Bisher AKIL, MD

Archive for the ‘Cancer’ Category

Could stress cause cancer?

In Cancer, General Health on March 1, 2013 at 9:12 pm

Psychological stress prompts physiological responses (e.g., release of stress hormones), which might trigger cancer-promoting effects. However, whether stress is associated with cancer is unclear. In this meta-analysis of 12 prospective European studies, researchers examined whether work-related stress is associated with cancer risk. The analysis included 116,000 working adults (age range, 17–70) who were cancer-free at baseline. Self-reported job strain (defined as high demands and low control at work) was measured at baseline using a validated questionnaire. During a mean follow-up of 12 years, nearly 5% of participants developed cancer. In analyses adjusted for multiple confounders (including socioeconomic status, smoking, and alcohol use), job strain was not associated with overall cancer risk or with risk for colorectal, lung, breast, or prostate cancer. No combination of work demand (high vs. low) and control (high vs. low) was associated with overall cancer risk.

Published in Journal Watch General Medicine

Citation: Heikkilä K et al. Work stress and risk of cancer: Meta-analysis of 5700 incident cancer events in 116 000 European men and women. BMJ 2013 Feb 7; 346:f165.

Comment: So, no, you can not blame your job for causing cancer; however, there are data to connect heart problems with the stress of job. In a study in 2012 (The Lancet; Volume 380, Issue 9852, 27 October–2 November 2012, Pages 1491–1497),the authors “analysed the relation between job strain and coronary heart disease with a meta-analysis of published and unpublished studies”, and their “findings suggest that prevention of workplace stress might decrease disease incidence; however, this strategy would have a much smaller effect than would tackling of standard risk factors, such as smoking”.



PSA, should we check it?

In Cancer on April 28, 2009 at 4:37 pm

Prostate cancer is the most common noncutaneous cancer in men in the United States. Despite its prevalence, the natural history of this disease is remarkably heterogeneous. In many patients, the cancer progresses slowly, resulting in tumors that remain localized to the prostate gland. Although potentially life-threatening, such cancers are most often curable.  Many patients with low grade and volume cancers may be candidates for active surveillance. In other patients, however, tumor growth may be more rapid, resulting in cancer spreading beyond the confines of the prostate. In such cases, long-term survival may be considerably diminished compared to survival associated with organ-confined cancers. Strategies for managing prostate cancer have therefore been aimed at early detection, with selective, tailored treatment.  Prostate-specific antigen (PSA) is a tumor marker currently used for early detection of prostate cancer. The American Urological Association has recommended that baseline prostate-specific antigen testing (and digital rectal exam) be offered to men as young as age 40 — with life expectancies of 10 years or more — after a discussion of testing’s benefits and risks. The recommendation appears in the group’s updated “Best Practice Statement” on PSA testing and contrasts with guidelines issued by other groups, including the U.S. Preventive Services Task Force. In August 2008, the USPSTF concluded that “the current evidence is insufficient to assess the balance of benefits and harms of prostate cancer screening in men younger than age 75”; the group also recommended against screening those aged 75 or older. Ref: Comments: Two reports came out recently against routine testing for PSA. The reports created a lot of stir and made front page for may newspapers. The definitive study is yet to be done; in the meantime, testing for younger men, along with proper counseling, digital exam and common medical sense is the way to go for now_BA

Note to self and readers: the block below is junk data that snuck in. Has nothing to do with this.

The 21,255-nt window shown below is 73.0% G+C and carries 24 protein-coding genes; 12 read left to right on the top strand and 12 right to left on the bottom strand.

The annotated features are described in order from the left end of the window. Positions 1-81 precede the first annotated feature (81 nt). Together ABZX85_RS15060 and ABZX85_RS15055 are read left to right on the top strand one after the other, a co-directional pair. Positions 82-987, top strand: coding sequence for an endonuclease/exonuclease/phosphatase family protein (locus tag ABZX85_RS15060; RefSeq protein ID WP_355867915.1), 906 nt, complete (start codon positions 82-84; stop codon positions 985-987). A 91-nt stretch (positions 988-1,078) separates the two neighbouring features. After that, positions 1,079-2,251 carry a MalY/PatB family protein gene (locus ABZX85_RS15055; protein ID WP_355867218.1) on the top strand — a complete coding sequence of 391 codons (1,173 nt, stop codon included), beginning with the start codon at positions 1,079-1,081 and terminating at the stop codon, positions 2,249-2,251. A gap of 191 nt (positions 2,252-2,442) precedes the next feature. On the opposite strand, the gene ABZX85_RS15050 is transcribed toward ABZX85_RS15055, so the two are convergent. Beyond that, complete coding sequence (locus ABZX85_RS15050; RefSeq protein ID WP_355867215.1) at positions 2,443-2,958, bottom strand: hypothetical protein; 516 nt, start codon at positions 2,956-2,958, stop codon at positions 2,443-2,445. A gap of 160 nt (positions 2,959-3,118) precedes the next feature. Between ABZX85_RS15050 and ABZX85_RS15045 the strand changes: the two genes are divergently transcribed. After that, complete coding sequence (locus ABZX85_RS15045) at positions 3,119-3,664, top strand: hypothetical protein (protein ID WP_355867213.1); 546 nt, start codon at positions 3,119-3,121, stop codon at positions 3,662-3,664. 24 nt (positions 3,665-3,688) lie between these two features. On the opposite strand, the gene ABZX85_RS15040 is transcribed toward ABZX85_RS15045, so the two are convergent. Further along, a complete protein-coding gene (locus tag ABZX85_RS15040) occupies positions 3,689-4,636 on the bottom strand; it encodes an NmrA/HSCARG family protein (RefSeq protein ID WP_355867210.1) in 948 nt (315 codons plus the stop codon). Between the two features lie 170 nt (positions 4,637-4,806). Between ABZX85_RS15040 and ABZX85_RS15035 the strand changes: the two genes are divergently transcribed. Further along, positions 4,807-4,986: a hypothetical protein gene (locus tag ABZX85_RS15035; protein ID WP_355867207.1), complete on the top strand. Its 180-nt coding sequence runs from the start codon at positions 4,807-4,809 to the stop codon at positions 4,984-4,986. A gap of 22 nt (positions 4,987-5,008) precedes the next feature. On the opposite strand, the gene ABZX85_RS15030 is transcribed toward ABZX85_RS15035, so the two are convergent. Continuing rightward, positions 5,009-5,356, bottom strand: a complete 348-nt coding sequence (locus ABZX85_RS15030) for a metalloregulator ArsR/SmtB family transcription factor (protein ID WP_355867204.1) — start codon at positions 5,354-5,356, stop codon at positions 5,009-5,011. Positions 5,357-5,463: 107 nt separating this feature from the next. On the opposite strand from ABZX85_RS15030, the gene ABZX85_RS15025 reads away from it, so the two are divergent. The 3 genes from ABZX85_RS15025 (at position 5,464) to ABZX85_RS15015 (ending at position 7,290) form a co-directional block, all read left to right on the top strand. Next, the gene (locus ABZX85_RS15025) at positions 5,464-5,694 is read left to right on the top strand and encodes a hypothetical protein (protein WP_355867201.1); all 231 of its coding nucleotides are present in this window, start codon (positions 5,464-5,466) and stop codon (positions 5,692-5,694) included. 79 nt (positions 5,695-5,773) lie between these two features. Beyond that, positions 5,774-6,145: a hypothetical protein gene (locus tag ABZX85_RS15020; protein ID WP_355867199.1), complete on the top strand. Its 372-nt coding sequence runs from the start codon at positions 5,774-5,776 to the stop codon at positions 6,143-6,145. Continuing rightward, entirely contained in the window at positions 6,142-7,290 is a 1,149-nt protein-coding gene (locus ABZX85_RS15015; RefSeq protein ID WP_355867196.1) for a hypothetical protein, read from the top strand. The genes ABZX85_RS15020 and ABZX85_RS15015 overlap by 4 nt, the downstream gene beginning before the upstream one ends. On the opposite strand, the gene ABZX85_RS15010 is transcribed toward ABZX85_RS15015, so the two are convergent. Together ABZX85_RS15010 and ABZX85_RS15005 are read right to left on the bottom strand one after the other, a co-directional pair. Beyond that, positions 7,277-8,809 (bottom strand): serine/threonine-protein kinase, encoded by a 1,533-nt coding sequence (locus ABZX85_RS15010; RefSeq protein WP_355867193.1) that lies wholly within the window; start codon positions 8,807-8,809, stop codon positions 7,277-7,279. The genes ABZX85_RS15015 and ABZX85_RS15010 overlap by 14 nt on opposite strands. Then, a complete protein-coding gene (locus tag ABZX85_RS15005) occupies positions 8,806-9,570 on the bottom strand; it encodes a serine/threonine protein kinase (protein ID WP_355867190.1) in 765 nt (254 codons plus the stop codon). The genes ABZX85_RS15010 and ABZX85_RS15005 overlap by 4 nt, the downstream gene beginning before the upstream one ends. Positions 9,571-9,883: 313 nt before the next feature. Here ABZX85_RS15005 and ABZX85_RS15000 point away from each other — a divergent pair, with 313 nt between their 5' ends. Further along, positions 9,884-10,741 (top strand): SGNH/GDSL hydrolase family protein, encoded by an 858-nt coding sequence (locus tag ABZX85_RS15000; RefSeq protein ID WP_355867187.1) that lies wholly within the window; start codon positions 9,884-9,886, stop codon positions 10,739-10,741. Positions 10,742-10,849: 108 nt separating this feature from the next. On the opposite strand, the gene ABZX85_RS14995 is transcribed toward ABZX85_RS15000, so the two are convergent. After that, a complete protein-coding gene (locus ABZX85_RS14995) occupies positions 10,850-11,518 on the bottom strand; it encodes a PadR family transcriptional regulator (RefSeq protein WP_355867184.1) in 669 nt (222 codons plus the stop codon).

Folic Acid Supplementation Increases the Risk for Prostate Cancer

In Cancer on March 31, 2009 at 11:55 pm

The Aspirin/Folate Polyp Prevention Study (AFPPS) involved two comparisons in patients with recently resected colorectal adenomas — aspirin versus placebo and folic acid versus placebo (JW Mar 19 2009). Previously published results from the folic acid portion of the study indicated that daily supplementation (1 mg) did not prevent recurrent colorectal adenomas; in fact, investigators found a nonsignificant trend toward more high-grade adenomas in the folic acid group (2007). Now, the researchers report on another outcome — prostate cancer — among 643 participating men (mean age at enrollment, 57).
During a median follow-up of 7 years, prostate cancer was diagnosed in 25 folic acid recipients and in 9 placebo recipients. The estimated 10-year probability of prostate cancer was significantly higher in the folic acid group than in the placebo group (9.7% vs. 3.3%).
Comments: So men who took folic acid daily were more likely to develop cancer during 7 years of follow-up, almost 3-to-1. The etiology is unclear _ BA